4. CAGE MATCH
Crawford's stat line on Saturday wasn't the most inspiring—20 saves on 25 shots—but considering it was his first competitive outing since March 14, a little rust was to be expected. The Blackhawks need him to showcase the midseason form that earned him Vezina chatter, especially on the road where St. Louis hopes to overwhelm the Blackhawks with their brand of physical, straight-line hockey. Crawford stopped of 201 of 215 Blues shots (.935 save percentage) in the 2014 first round, easily outdueling then-starter Ryan Miller, but St. Louis hopes to get a stronger performance from the tandem of Elliott and Allen, who backstopped the Blues to the fourth-best team defense this season (2.40 goals-against average, 197 goals allowed). Elliott's late-season form—including a streak of three consecutive shutouts—means he'll be the Blues' starter, but should he start to slip, the 25-year-old Allen is more than capable of taking the baton.
5. POWER STRUGGLE
Over the last two weeks of the regular season, the Blackhawks were able to right the ship in a crucial area: penalty killing. Although the return of PK specialist Marcus Kruger was just one factor that led to a 20-for-21 run to end the season, there's no doubt that Chicago has regained the confidence in that aspect of their team game, which has been a strength during all three championship runs under Quenneville.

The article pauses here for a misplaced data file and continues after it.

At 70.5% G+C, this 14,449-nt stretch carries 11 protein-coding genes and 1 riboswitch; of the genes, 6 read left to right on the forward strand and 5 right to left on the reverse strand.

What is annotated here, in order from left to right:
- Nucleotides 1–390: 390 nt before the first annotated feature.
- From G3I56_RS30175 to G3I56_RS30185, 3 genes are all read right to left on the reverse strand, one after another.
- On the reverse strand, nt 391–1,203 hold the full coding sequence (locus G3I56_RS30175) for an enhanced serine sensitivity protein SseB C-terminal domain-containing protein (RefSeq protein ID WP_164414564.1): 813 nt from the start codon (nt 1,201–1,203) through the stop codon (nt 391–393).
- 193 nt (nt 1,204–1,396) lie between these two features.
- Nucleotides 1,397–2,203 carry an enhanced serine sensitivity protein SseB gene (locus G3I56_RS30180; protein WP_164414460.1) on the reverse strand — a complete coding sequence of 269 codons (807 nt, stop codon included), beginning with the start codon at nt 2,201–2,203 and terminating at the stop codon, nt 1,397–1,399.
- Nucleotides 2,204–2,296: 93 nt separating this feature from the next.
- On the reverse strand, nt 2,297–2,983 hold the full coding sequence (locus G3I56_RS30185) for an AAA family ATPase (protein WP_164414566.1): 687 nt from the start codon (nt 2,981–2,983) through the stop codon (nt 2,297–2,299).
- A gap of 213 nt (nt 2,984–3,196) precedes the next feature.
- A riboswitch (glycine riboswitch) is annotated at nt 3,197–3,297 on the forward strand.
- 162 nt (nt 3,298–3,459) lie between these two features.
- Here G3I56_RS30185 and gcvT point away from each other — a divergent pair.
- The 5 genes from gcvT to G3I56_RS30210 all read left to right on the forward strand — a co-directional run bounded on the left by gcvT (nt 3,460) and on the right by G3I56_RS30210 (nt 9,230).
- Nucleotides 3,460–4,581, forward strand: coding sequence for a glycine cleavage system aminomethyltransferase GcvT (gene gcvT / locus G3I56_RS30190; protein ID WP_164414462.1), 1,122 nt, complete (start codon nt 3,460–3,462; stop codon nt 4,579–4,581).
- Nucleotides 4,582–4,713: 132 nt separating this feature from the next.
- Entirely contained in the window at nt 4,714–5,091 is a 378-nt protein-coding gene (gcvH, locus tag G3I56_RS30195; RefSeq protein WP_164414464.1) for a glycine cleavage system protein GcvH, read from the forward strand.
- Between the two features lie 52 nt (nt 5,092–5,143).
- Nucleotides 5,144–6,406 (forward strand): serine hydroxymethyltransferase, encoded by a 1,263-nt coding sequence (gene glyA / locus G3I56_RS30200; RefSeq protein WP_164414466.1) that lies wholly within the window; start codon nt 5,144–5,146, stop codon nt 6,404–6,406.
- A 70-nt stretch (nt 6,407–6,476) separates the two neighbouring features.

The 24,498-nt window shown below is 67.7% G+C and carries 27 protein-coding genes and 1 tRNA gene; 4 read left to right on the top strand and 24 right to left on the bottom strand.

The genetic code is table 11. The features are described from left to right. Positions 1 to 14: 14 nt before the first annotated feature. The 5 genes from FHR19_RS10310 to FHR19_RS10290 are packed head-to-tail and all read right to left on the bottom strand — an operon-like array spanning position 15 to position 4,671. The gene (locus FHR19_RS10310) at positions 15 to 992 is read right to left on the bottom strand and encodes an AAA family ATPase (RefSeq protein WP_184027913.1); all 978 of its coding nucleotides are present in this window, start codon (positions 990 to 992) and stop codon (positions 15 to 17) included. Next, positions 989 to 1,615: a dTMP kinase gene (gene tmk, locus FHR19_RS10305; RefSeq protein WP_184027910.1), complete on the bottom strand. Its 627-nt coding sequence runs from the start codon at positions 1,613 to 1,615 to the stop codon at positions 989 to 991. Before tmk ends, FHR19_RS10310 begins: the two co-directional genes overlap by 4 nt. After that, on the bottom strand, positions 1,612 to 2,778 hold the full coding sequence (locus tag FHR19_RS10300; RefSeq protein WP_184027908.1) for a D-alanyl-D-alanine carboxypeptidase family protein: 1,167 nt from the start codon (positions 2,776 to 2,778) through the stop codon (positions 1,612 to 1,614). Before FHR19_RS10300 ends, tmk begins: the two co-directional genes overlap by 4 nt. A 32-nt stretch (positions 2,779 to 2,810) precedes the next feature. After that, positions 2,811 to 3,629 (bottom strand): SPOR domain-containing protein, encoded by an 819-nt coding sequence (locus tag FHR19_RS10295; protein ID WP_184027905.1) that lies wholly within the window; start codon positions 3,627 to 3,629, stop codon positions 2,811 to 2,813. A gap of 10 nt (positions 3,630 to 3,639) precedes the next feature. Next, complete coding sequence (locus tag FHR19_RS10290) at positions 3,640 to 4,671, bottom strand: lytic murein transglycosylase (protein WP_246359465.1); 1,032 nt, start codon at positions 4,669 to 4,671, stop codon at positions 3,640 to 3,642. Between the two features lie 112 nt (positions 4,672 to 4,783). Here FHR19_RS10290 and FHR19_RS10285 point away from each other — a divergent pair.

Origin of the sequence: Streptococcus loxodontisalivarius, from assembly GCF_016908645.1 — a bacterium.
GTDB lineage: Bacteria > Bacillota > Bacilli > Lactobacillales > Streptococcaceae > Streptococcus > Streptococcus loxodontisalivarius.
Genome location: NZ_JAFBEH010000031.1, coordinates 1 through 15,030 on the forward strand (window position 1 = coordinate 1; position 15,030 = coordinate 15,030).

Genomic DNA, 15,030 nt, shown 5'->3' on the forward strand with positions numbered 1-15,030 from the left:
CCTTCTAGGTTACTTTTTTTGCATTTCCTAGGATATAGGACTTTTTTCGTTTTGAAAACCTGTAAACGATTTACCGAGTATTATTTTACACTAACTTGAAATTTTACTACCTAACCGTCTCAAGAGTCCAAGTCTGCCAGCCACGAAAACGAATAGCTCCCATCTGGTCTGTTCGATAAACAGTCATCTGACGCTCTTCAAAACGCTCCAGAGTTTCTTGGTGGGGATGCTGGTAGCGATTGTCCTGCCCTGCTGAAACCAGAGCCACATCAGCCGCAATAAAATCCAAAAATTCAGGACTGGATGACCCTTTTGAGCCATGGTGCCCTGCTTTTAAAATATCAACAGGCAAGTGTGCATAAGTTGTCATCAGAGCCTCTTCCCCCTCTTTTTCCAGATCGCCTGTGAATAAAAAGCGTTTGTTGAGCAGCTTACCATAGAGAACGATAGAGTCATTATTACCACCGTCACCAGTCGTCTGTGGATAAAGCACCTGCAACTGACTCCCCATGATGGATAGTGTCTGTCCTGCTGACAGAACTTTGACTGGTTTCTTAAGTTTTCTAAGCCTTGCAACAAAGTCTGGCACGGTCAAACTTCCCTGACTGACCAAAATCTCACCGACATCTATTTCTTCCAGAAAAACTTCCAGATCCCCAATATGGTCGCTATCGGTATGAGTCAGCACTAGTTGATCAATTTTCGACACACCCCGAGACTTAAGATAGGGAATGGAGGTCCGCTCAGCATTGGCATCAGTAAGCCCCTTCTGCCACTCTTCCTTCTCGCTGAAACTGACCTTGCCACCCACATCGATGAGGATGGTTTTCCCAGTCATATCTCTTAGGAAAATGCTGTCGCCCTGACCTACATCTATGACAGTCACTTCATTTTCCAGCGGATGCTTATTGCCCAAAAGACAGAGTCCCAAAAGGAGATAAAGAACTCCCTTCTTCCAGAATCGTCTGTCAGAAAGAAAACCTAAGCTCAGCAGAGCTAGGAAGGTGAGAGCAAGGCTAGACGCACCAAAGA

"We rely on that being a big part of our team success," he told reporters on Monday. "Special teams can make the difference one way or the other, and we rely on our penalty killing to get us through some tough spots."
St. Louis boasted the sixth-ranked power play in the league this season, buoyed by their top unit, which includes Tarasenko's shooting prowess (12 goals), the net-front presence of Backes (8 goals) and the puck-moving skills of defenseman Kevin Shattenkirk (20 assists) and forward Alex Steen (19 helpers). The Blues were able to connect on four of 14 power-play opportunities in five regular-season tilts against Chicago, so staying out of the box can only help the Blackhawks.
THE FINAL WORD
Due to the many quirks of the NHL's playoff format, the first round is set to feature two teams that finished with the third- and fifth-best records during the regular season. Neither team needs extra motivation beyond the intense competition that has percolated over the years, but the Blues have a lot to prove after first-round exits to divisional rivals in each of the last two seasons. The Blackhawks have a well-structured, veteran forward group that has been through years of playoff battles together, but they'll need to prove they have the mettle to handle both the depth and the physicality that St. Louis brings each night. With Duncan Keith serving the last of a six-game suspension in Game 1, the Blackhawks will need a committed team effort on defense to prevent St. Louis from grabbing early momentum in what promises to be a contentious series.